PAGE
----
Several recent studies suggest that young age is an independent predictor of poorer survival after breast cancer, even after adjustment for sociodemographic and tumor characteristics [7-14]. The HR+/HER2+ (Luminal B), triple-negative, and HR-/HER2+ subtypes, found in higher proportions among AYAs [6], generally are associated with worse survival than the HR+/HER2- (Luminal A) subtype [15,16], which could explain the overall poor prognosis reported for AYA breast cancer patients. However, only two, small institutionally based studies have examined the extent to which differences in the distributions of breast cancer subtypes explain the lower survival among AYA patients. A 1989 through 2009 hospital-based study in Ireland did not find overall survival differences between AYAs (n = 276) and older women when they adjusted for ER, PR, and HER2 status, although HER2 status was only 40% complete, and these three tumor markers were adjusted for separately in the analyses [17]. Conversely, an Italian, institution-based study found worse survival in women <35 years of age (n = 315) compared with older women (35 to 50 years of age) for triple-negative, Luminal B, and HER2-positive breast cancer, but not Luminal A breast cancer [14]. To our knowledge, no previous population-based study in the United States has considered survival by molecular breast cancer subtypes among AYAs.

Therefore, by using population-based data from California enriched with subtype information and patient sociodemographic data, we examined associations between breast cancer subtypes and short-term overall and breast cancer-specific survival in AYAs. Additionally, we sought to determine whether the distinct molecular-subtype distribution among AYAs [6] could explain the unfavorable overall breast cancer survival statistics reported for AYAs compared with older women.

Methods

Cancer cases

We obtained data from the California Cancer Registry (CCR), which contributes approximately half of the data in the National Cancer Institute’s Surveillance, Epidemiology, and End Results (SEER) program and is estimated to include more than 99% of all invasive cancers diagnosed in California. We included in our analysis all female California residents diagnosed with invasive breast cancer (International Classification of Disease for Oncology, 3rd Edition, (ICD-O-3) site codes C50.0-50.9) during the period January 1, 2005, through December 31, 2009. Ethics approval for human-subjects research was obtained from the California Prevention Institute of California Institutional Review Board. As the analysis was based on state-mandated cancer registry data, the study was conducted in accordance with the waivers of individual informed consent and HIPPA authorization. For each breast cancer case, we obtained cancer registry information routinely abstracted from the medical record [18] on age at diagnosis, race/ethnicity (Hispanic, non-Hispanic White, non-Hispanic Black, and non-Hispanic Asian/Pacific Islander, hereafter referred to as “White”, “Black”, “Hispanic”, and “Asian”), marital status, American Joint Committee on Cancer (AJCC) stage at diagnosis, tumor grade (low (I/II), high (III/IV)), tumor size, lymph node involvement, metastasis status, and ER, PR, and HER2 tumor-expression status. The CCR has collected information on ER and PR since 1990 and on HER2 since 1999 [19]. ER and PR were evaluated with dextran-coated charcoal assays or immunohistochemistry (IHC); HER2 was tested with IHC or fluorescence in situ hybridization. The markers were recorded as positive, negative, borderline, not tested, not recorded, or unknown, on the basis of pathology or medical record information at the reporting facility [20].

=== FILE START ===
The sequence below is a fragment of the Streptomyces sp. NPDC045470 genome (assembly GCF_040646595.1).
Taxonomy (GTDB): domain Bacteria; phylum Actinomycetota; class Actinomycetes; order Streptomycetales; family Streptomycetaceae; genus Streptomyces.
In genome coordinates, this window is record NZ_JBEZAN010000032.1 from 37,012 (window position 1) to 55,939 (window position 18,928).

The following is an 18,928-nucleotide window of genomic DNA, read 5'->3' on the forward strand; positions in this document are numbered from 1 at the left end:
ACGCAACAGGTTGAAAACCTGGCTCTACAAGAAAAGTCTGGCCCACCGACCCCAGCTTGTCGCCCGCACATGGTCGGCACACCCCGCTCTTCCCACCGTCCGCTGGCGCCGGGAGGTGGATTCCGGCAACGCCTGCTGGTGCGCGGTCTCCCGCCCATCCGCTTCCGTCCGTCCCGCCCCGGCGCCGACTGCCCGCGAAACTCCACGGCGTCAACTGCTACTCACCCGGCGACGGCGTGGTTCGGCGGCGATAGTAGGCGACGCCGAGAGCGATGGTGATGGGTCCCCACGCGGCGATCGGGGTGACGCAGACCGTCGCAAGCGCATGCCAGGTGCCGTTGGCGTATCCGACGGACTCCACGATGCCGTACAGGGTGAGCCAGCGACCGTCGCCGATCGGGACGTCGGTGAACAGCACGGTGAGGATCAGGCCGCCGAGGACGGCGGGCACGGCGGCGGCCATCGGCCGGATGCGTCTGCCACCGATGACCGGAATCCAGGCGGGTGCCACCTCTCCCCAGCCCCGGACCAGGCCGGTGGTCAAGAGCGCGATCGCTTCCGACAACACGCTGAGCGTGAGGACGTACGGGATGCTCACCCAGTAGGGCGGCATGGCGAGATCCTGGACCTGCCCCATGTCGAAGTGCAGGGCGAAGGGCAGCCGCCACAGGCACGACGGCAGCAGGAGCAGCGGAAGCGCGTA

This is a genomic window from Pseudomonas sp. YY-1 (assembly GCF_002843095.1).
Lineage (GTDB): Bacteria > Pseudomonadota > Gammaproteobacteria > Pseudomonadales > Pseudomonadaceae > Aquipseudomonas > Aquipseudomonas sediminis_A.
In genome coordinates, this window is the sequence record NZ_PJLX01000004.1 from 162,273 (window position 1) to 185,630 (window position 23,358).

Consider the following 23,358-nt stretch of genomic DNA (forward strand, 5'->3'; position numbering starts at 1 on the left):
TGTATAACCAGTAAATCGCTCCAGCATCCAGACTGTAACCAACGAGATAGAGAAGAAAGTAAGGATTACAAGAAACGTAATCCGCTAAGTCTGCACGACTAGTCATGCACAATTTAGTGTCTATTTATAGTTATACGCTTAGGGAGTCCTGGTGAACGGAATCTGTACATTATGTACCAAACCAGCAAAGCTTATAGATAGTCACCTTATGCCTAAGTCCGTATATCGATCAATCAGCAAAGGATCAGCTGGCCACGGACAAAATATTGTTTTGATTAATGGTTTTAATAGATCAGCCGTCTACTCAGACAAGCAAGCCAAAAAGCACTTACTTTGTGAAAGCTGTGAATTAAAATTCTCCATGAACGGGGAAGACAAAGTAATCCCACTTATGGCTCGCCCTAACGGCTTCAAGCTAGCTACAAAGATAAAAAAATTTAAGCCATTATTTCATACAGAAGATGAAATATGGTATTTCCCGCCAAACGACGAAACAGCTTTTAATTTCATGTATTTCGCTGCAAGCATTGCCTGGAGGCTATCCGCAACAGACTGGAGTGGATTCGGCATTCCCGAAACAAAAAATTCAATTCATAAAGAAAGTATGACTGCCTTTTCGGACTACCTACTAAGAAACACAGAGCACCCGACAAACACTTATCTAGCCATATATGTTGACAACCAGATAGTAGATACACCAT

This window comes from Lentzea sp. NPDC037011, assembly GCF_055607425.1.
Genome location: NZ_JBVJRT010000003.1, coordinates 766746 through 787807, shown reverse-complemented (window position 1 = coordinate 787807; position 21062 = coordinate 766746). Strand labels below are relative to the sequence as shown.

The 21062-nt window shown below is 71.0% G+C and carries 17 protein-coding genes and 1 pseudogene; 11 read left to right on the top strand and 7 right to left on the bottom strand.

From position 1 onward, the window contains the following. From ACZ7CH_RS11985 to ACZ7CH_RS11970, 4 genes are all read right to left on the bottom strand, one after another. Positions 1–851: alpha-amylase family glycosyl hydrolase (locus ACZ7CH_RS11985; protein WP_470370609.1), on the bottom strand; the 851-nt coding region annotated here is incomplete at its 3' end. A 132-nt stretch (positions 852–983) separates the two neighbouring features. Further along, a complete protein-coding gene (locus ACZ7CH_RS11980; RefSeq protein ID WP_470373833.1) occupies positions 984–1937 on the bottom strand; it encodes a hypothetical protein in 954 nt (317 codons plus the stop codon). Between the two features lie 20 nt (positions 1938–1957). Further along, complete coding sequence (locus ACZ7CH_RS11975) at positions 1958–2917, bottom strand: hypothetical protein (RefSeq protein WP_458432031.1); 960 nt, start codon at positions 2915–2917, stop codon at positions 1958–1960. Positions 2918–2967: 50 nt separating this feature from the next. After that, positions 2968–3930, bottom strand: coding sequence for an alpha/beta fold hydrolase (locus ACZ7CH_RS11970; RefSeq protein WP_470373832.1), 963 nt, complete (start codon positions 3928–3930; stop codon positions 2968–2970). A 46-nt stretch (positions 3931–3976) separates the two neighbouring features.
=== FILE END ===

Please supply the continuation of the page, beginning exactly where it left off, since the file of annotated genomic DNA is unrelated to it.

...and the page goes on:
Before 2005, treatments driving pathologic testing for HER2 were indicated for late-stage breast cancer only; thus data completeness was low, only 59%; since then, data completeness has increased to at least 83%. Because of this data completeness, we limited our analyses to cases diagnosed between 2005 and 2009.

We also obtained registry information on initial course of treatment (surgery, chemotherapy, and radiation therapy), primary source of payment to the hospital at the time of initial diagnosis and/or treatment (health insurance), census-block group of residence at diagnosis, and vital status (routinely determined by the CCR through hospital follow-up and database linkages, including the Social Security Administration) as of December 31, 2010, and, for the deceased, the underlying cause of death.

As information on patient education or other individual-level measures of socioeconomic status (SES) are not collected by the CCR, we assigned a previously developed measure of neighborhood SES based on patient address at time of diagnosis that incorporates 2000 Census block group on education, occupation, unemployment, household income, and poverty [21]. Each cancer case was then assigned to a neighborhood SES quintile based on the distribution of SES across all census block groups in California. Health insurance was grouped into public insurance (Medicaid and other government-assisted programs), private insurance (health maintenance organizations, preferred provider organizations, managed care not otherwise specified, and military care), no insurance, and insurance status unknown [22].